verb (used with object), en·fran·chised, en·fran·chis·ing.
Origin of enfranchise
Related formsen·fran·chise·ment [en-fran-chahyz-muh nt, -chiz-] /ɛnˈfræn tʃaɪz mənt, -tʃɪz-/, nounen·fran·chis·er, nounun·en·fran·chised, adjective
Examples from the Web for enfranchise
Of the two it would be better to disfranchise the soldiers and enfranchise the mothers.
The Republican press was equally hostile to the proposition to enfranchise women.The Life and Work of Susan B. Anthony (Volume 1 of 2)|Ida Husted Harper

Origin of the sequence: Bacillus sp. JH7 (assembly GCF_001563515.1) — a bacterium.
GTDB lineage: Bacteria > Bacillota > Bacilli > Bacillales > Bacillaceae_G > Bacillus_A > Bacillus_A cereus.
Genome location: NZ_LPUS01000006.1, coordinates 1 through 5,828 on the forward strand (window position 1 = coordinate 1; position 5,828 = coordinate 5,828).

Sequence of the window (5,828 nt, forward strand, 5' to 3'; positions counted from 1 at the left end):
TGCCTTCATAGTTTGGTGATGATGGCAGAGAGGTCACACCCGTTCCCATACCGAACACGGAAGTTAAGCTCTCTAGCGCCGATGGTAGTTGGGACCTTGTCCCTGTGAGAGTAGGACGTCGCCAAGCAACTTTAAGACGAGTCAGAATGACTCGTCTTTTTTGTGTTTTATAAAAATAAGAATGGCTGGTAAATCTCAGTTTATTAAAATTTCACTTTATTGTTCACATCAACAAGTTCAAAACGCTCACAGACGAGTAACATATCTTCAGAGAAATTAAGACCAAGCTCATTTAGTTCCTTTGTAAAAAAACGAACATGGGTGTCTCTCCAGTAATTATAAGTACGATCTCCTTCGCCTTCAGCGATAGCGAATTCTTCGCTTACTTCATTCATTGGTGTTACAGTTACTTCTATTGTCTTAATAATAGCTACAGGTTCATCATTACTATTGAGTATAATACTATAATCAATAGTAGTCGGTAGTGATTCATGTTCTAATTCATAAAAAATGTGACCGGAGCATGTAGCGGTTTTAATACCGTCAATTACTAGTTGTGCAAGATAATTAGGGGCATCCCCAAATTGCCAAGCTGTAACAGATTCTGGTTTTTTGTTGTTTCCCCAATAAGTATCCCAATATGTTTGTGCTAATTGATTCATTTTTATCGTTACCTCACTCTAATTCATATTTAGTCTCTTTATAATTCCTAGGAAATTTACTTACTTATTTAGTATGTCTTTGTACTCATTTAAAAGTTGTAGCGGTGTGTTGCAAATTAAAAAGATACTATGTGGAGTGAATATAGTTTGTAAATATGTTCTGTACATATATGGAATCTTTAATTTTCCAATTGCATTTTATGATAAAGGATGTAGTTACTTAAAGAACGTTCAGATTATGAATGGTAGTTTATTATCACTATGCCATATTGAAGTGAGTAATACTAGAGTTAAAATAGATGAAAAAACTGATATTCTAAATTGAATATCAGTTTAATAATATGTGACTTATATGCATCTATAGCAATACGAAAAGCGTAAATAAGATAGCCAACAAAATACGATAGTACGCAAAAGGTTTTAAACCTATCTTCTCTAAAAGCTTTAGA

"Death alone can enfranchise them from their servitude," has said Para-Brahma.The Unknown Life of Jesus Christ|Nicolas Notovitch
He would support a bill to disfranchise Dudley, and support another to enfranchise Old Sarum.
The speech was against Senator Wilson's bill to enfranchise the women of the territories.